I have never met anyone who is better at algebra than he or she is at arithmetic. As good as a person may be with algebra, that person’s going to be even better with real numbers (arithmetic). How can we use that to our advantage on the test?
Algebra and arithmetic are very similar, but algebra uses variables where arithmetic would use real numbers. On certain GMAT problems, we can take a problem in which we were given variables and use real numbers instead – we’re turning algebra into arithmetic!
Note: a lot of my students will complain that this method takes too much time. Of course it does… when you first start studying it. You’ve been doing algebra for years, but most of you are just learning how to turn algebra into arithmetic. Think how slow you were when you first started learning algebra. Put in the practice and you’ll pick up the speed!
Recognize when you can turn algebra into arithmetic
First, we need to know when we can use this technique. It’s possible to use this technique when there are variable expressions in the answers. Variable expressions do use variables but do not contain an equals sign or an inequality sign. For example, x+3 is a variable expression; x+y = 3 is not a variable expression but a variable equation.
You can sometimes pick your own numbers even when a variable isn’t given in the problem – for example, when the answers are in the form of fractions or percentages of something. In these problems, you’d have to introduce a variable (or variables) yourself in order to solve… or you could just pick a real number. For instance, I could talk about the changing price of a TV set: first it goes up by 5% and then it goes down by 10%. And I might ask: “what fraction of the original price is the new price?” You can tell me that without knowing any real numbers! (In fact, you can tell me just based on the info I’ve given you in this paragraph.)
If they give you variable expressions in the answers, or if the problem keeps talking about some number but never gives you a real number for it, and the answers are in the form of a fraction or percentage of the original, then you may want to turn this problem into arithmetic.
Deciding whether to turn algebra into arithmetic
After we determine that we can use this method, we next have to decide whether we want to do so on this particular problem. There isn’t a one-size-fits-all answer to this question; different students will prefer different things. The very general rule is that you use algebra on problems that are easier (for you) and you use arithmetic on problems that are harder (for you). The particular line, though, is different for every student. So how do you decide?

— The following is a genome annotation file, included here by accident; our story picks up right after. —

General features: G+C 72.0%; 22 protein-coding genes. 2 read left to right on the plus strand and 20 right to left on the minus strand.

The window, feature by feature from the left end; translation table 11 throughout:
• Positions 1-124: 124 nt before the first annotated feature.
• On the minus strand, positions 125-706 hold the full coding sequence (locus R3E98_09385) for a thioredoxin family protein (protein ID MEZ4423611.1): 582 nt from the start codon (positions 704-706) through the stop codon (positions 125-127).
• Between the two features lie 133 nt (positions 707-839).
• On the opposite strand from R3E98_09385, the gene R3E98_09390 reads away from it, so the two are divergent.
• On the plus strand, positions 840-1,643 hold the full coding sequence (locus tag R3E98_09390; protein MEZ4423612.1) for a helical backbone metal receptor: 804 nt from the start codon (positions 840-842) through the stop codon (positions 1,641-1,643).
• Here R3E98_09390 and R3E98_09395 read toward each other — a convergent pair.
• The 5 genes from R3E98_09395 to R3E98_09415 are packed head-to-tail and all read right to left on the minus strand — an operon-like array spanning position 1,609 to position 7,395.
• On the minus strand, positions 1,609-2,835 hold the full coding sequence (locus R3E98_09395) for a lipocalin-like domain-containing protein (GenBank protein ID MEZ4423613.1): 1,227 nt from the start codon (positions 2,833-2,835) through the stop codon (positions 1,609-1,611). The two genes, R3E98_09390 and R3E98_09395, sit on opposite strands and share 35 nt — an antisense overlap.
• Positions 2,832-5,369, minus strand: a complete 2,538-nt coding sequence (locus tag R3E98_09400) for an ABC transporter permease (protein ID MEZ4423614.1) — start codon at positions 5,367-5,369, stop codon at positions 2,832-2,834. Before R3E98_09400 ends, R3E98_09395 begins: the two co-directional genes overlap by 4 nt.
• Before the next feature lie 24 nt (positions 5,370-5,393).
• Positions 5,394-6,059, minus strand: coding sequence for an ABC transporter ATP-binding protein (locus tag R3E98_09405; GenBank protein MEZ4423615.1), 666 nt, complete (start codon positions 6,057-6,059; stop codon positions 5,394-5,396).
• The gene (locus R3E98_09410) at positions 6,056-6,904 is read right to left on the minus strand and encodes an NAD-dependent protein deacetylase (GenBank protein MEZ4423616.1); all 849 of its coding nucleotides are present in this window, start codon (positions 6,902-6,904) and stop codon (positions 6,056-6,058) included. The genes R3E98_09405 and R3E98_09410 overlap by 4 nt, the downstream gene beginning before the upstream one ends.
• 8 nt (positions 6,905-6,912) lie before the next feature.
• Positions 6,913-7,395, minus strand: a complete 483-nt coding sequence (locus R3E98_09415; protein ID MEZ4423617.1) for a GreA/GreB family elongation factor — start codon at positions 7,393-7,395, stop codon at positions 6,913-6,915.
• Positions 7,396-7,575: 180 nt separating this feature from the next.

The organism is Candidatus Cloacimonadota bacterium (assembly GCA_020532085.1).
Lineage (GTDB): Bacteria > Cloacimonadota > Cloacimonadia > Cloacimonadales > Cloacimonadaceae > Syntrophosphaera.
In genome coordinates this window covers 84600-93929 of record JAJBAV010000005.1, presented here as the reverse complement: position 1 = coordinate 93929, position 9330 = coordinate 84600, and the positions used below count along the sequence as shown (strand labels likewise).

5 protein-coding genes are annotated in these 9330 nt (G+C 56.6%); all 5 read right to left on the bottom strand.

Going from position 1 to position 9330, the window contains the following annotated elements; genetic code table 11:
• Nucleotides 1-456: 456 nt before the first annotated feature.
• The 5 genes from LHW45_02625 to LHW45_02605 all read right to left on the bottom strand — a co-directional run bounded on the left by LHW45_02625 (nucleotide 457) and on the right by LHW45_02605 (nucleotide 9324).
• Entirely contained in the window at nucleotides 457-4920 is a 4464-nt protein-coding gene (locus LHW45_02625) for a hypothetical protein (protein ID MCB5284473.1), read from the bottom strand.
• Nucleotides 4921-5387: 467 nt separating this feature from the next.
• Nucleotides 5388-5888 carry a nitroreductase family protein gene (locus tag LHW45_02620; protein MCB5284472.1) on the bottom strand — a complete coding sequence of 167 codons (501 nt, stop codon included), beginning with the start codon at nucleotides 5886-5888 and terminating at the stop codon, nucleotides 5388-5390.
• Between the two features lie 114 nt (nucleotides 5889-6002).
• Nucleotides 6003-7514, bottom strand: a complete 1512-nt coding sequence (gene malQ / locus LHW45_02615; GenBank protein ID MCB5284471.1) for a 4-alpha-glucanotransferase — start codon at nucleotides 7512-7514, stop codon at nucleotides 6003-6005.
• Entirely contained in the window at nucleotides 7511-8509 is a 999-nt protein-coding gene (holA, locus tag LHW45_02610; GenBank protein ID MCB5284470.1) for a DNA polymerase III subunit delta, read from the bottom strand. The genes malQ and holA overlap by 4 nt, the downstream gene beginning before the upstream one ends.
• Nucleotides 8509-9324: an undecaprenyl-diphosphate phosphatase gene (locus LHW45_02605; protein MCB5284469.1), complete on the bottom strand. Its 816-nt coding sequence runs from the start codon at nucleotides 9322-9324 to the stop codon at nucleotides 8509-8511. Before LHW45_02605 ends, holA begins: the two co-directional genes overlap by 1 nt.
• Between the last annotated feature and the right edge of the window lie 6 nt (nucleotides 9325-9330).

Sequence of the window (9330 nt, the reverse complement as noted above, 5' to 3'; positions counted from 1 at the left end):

You figure it out while you’re studying. From now on, every time you see a problem that can be done using this method, try it both ways – the algebra and the arithmetic. Then decide which way was easier for you on this problem and, as specifically as possible, why. And how are you going to remember that for future? (Hint: drill, baby, drill!) Then, when you see a similar future problem, you’ll already have made the decision as to which method to use.
Turning algebra into arithmetic
Okay, so let’s do it, already! First, we see how many variables we have and whether we need to pick for all of them or whether some will be determined by others. For example, if a problem talks about a cell phone plan costing x cents per minute and Jamie talked for y minutes last month, then I’m going to pick for both of the variables in the problem. If, on the other hand, the problem tells me that x+y = a, then I know I’m only going to pick for x and y; after that, a will be determined.
Next, I’m going to be smart about picking my numbers. Full disclosure: the main drawback to this “turn algebra into arithmetic” method is that, if I’m very unlucky, I could happen to pick some number that will work for more than one answer choice. This can’t happen on every problem, but it can happen sometimes. I can reduce the chances to almost zero, though, if I’m smart about picking my numbers.
Don’t pick zero. Don’t pick one. Don’t pick a number that already shows up in the problem. Don’t pick a number that would result in a calculation that gives you that same number again. For example, a percentage problem asks you to reduce the price of a TV set by a certain percentage and then do something with the new price relative to the amount saved off of the original price. You probably don’t want to discount that TV set by 50%, because then both the amount saved and the new price are the same number!
Other than that, though, make your life as easy as you can. Pick small integers. If you need to pick more than one, choose numbers with slightly different characteristics – an even and an odd, for instance. If a number needs to be divided at some point, pick something that will still give you an integer after you divide.